Skip to main content

It’s no secret that wild hogs are fast becoming a serious issue across the US, and the explosion in hog numbers has been well documented by the media. In this article, we’ll look at the problems caused by wild hogs in Texas. After explaining the issue, we’ll look at some of the control measures that can be adopted – including Texas hog trapping services.

Are Wild Hogs Native to the US?

Wild hogs are not a native species in the US. They don’t fit naturally into our ecosystem and they’re not adequately controlled by natural predators. As such, their numbers have swelled and their impact on native wildlife and crops is escalating fast.

Of all the US states, Texas is most seriously affected by wild hogs. USDA estimates suggest that there are over 5-million wild hogs throughout the US1, but the distribution is far from even. Some states have no problem with wild hogs, while Texas has the largest population – thought to number around 1.5 million2.

What are Wild Hogs?

There are actually three distinct types of wild hog. The first is the wild boar – a species native to Eurasia, but not naturally found in the Americas. The second type is the feral domestic pig – these are domesticated animals which have escaped from farms. Finally, there are hybrids – the result of interbreeding between wild boar and feral domestic pigs.

Wild hogs are also known as feral hogs/pigs/swine (confusingly, these names are sometimes applied to all three forms – not only feral domestic pigs).

The Problems

Hogs cause two primary problems in Texas – environmental damage and crop damage; they also spread a range of diseases.

Environmental Damage

Hogs wallow in shallow water. This behavior disturbs the beds of rivers, ponds, and lakes, increasing the levels of mud and silt. As the water becomes less transparent, fewer aquatic plants are able to survive, quickly reducing the bio-diversity of these habitats. Wild hogs also compromise the structure of river banks, destroying vegetation and encouraging erosion.

As omnivores, hogs will eat plants, bugs, small mammals, carrion – in fact, most anything they can find! Native populations of ground-nesting birds can be devastated by the predatory behavior of feral pigs – which will happily take both eggs and hatching.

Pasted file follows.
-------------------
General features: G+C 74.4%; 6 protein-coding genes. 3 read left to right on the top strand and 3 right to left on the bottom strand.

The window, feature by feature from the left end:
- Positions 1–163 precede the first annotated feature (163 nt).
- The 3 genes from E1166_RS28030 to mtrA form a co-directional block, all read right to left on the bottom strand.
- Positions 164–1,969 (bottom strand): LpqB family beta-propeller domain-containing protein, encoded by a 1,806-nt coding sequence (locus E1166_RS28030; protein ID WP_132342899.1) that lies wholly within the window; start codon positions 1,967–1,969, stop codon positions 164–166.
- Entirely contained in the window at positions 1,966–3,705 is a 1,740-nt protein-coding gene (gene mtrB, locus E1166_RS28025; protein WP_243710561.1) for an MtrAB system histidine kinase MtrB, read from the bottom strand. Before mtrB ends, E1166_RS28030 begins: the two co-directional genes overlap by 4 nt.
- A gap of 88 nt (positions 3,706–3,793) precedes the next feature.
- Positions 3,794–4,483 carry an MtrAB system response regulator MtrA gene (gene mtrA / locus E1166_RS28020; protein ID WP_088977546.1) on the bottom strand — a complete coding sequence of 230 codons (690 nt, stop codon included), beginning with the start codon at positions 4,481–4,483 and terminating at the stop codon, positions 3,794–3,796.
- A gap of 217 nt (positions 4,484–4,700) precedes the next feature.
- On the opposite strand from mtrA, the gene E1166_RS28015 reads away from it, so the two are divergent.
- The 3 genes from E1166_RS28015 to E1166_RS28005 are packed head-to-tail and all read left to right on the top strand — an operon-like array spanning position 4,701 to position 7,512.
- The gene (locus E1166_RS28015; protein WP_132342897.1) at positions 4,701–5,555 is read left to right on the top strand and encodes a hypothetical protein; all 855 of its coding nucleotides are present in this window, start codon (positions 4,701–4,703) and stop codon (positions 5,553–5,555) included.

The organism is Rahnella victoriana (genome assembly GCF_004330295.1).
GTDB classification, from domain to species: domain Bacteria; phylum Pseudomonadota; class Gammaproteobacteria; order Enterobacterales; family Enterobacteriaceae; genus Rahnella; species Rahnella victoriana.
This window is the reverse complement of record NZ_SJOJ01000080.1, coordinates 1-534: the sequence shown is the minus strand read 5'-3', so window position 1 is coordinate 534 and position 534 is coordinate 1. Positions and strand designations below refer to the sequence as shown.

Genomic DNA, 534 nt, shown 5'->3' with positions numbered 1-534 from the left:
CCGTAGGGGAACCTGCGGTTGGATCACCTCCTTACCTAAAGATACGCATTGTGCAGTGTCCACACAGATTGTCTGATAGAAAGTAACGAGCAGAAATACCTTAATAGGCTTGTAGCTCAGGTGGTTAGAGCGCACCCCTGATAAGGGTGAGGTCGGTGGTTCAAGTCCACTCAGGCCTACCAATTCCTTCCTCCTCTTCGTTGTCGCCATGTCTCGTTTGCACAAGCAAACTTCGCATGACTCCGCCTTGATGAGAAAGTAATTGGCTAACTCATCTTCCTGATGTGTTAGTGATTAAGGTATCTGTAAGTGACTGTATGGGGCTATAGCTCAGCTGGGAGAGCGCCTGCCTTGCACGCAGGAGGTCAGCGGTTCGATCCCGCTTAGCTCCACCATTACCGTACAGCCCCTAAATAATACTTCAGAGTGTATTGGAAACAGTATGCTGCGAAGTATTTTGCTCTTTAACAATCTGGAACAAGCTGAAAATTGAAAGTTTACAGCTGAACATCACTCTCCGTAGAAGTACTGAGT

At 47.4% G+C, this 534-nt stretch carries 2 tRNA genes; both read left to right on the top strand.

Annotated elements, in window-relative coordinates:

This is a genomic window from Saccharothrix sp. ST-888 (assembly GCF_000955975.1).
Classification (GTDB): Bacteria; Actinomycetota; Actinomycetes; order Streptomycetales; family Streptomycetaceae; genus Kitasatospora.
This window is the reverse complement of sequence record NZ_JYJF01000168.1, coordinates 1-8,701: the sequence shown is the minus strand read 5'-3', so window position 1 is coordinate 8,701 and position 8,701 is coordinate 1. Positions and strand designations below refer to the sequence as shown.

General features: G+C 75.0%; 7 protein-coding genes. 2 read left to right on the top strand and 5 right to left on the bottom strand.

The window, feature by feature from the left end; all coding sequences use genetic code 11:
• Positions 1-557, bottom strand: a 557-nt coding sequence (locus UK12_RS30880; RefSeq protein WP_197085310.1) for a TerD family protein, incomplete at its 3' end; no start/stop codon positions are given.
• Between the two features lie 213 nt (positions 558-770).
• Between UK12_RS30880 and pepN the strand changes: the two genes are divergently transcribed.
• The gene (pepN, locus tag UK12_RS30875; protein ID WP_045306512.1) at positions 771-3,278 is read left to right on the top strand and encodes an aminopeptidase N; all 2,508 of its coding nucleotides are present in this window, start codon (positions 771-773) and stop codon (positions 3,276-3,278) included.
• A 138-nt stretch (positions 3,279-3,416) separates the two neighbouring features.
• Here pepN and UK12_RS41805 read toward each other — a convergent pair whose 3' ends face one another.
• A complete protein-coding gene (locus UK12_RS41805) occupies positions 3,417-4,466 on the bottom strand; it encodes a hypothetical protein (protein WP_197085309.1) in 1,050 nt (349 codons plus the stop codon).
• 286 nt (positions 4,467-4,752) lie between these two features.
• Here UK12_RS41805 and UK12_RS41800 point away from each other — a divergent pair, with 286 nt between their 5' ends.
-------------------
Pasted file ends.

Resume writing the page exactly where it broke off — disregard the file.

Crop Damage

Even a single feral pig can cause significant crop damage in a short space of time. But it’s common for female hogs (sows) and their litters to travel in groups – known as sounders.

A sounder may include just a small family, or several dozen hogs – and the impact of having these voracious feeders arrive en mass is devastating!

Their habit of rooting up the ground in search of food means that hogs can damage a diverse range of crops, regardless of whether they actually eat the affected plant species. In addition, pigs can contaminate crops with their urine or feces – potentially spreading pathogens to humans, or to livestock fed on the crops.

USDA estimates suggest that feral pigs cost $1.5 billion per year – approximately $800 million of this is the result of agricultural damage.

Texas Hog Trapping Services

There’s widespread acceptance that feral pigs in Texas represent an invasive nuisance species. It’s also widely recognized that farmers, ranchers, and homeowners have a right to protect their land and livelihood from the damage caused by hogs. In fact, the wider environmental benefits of hog control mean that trapping and hunting are not only allowed, but positively encouraged.

Feral Pig Control Measures

Hog trapping provides an effective way to dramatically reduce local populations of feral pigs. Landowners can buy hog traps and deploy these solutions independently, or employ professionals offering a Texas hog trapping service. Hog hunting is an alternative control measure and the two techniques can be used independently, or combined for maximum efficacy. At Texas Wild Hog Control, our name says it all – so explore our site to learn more about all the ways we can help you to take back control.


1+3: USDA – Feral Swine and Ungulate Impacts

2: The Feral Hog in Texas, Rick Taylor

Leave a Reply